On your martial arts journey you’re going to have some days or weeks that try to derail you. Let’s face it, life happens. If you’re an adult work is your top priority and working late can definitely interfere with your training schedule. For kids, it can be extra homework or family vacations taking them out of town and away from the dojo.

As I said – life happens. You just have to roll with it and get back in and train as soon as you can. One of the things I’ve seen when it comes to adult students is how easily they let changing out of work clothes change their mind set. They’re home. They’ve worked hard. And plopping down in front of the television requires a lot less energy than working on your kata or sparring. It’s just another reality about training.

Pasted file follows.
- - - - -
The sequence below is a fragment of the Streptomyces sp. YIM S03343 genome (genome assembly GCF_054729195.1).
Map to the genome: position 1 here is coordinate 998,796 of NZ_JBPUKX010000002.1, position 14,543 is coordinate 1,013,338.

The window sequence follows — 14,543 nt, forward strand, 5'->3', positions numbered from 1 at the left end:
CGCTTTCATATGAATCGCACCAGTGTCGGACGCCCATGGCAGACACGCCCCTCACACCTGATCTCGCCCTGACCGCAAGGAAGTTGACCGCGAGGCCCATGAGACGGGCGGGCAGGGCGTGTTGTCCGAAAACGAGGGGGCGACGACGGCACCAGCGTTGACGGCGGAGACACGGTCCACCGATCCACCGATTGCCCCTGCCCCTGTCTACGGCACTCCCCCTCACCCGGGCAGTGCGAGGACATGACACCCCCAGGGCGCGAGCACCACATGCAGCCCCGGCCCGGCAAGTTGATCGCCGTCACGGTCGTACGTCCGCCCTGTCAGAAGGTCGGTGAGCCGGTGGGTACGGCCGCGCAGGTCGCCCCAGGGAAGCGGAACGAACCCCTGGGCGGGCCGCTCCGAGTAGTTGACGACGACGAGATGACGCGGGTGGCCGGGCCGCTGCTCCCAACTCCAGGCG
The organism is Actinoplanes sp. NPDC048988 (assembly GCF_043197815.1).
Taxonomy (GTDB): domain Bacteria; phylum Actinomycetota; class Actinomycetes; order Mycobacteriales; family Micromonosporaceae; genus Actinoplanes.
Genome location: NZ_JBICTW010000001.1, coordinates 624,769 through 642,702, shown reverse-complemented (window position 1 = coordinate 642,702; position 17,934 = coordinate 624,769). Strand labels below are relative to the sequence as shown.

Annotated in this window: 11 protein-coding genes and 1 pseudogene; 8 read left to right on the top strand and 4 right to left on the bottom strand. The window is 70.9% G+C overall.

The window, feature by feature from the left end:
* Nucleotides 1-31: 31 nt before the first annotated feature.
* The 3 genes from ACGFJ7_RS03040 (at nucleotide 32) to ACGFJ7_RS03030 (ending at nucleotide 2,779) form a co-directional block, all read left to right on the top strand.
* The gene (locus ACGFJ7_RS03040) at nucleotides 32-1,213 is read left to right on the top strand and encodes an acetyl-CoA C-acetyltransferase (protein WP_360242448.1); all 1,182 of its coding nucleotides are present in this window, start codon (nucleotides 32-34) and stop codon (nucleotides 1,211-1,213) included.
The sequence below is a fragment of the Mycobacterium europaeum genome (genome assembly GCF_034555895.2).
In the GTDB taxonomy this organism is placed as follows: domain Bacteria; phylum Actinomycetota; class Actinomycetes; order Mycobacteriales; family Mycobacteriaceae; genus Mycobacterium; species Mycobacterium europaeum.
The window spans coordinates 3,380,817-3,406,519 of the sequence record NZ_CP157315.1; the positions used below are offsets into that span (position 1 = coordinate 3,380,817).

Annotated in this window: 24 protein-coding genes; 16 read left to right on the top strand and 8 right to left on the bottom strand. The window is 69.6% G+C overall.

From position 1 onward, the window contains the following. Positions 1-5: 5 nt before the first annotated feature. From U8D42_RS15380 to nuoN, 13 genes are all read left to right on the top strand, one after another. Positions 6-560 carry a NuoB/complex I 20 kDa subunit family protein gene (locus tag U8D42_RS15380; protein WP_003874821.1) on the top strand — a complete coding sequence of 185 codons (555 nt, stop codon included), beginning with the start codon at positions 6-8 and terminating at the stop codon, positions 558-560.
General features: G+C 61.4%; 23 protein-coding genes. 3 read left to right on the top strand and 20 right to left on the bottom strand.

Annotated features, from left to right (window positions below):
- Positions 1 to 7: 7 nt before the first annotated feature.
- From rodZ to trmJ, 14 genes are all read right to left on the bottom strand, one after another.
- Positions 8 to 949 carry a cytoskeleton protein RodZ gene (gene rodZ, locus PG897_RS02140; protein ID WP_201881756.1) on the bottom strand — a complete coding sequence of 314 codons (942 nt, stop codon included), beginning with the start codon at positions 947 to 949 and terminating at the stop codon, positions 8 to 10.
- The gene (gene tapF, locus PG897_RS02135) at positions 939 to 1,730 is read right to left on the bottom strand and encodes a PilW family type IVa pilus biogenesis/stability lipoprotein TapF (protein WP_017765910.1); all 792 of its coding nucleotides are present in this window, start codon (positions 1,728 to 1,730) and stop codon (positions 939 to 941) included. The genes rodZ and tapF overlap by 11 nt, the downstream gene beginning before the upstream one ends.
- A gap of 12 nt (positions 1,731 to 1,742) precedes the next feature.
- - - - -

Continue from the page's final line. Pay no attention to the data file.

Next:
I’ve been there myself the past couple of weeks. I’m having a problem with my feet as well as a nasty cough that’s reared its ugly head again. Both things seem to be conspiring to keep me on the sidelines. But I won’t let them.

Fighting through the pain is another part of the learning process. No, I’m not stupid. I’m not going to injure myself for life. If I really needed to rest up I would. But I don’t, not now at least. I think learning to fight through is just another lesson I need to learn. It’s all about persistence. What lessons do you need most right now?